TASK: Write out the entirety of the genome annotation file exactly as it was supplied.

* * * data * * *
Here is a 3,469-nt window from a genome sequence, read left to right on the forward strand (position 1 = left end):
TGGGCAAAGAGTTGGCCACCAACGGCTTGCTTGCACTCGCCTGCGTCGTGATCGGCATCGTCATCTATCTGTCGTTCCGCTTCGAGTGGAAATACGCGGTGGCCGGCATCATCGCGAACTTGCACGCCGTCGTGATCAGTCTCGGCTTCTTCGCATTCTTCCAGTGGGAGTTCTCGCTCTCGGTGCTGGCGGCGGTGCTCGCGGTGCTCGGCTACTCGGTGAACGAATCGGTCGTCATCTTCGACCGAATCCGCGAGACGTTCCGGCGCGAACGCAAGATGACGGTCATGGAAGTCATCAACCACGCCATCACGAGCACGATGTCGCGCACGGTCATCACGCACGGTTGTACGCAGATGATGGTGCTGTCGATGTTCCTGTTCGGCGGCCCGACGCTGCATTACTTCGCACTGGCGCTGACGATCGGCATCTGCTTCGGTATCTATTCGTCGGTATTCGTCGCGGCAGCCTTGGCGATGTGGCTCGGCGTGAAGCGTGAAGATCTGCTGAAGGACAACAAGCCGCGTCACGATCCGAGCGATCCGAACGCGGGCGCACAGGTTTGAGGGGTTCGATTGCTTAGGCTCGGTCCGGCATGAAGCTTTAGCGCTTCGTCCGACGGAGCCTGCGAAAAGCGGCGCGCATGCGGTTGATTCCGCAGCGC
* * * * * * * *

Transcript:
Here is a 3,469-nt window from a genome sequence, read left to right on the forward strand (position 1 = left end):
TGGGCAAAGAGTTGGCCACCAACGGCTTGCTTGCACTCGCCTGCGTCGTGATCGGCATCGTCATCTATCTGTCGTTCCGCTTCGAGTGGAAATACGCGGTGGCCGGCATCATCGCGAACTTGCACGCCGTCGTGATCAGTCTCGGCTTCTTCGCATTCTTCCAGTGGGAGTTCTCGCTCTCGGTGCTGGCGGCGGTGCTCGCGGTGCTCGGCTACTCGGTGAACGAATCGGTCGTCATCTTCGACCGAATCCGCGAGACGTTCCGGCGCGAACGCAAGATGACGGTCATGGAAGTCATCAACCACGCCATCACGAGCACGATGTCGCGCACGGTCATCACGCACGGTTGTACGCAGATGATGGTGCTGTCGATGTTCCTGTTCGGCGGCCCGACGCTGCATTACTTCGCACTGGCGCTGACGATCGGCATCTGCTTCGGTATCTATTCGTCGGTATTCGTCGCGGCAGCCTTGGCGATGTGGCTCGGCGTGAAGCGTGAAGATCTGCTGAAGGACAACAAGCCGCGTCACGATCCGAGCGATCCGAACGCGGGCGCACAGGTTTGAGGGGTTCGATTGCTTAGGCTCGGTCCGGCATGAAGCTTTAGCGCTTCGTCCGACGGAGCCTGCGAAAAGCGGCGCGCATGCGGTTGATTCCGCAGCGC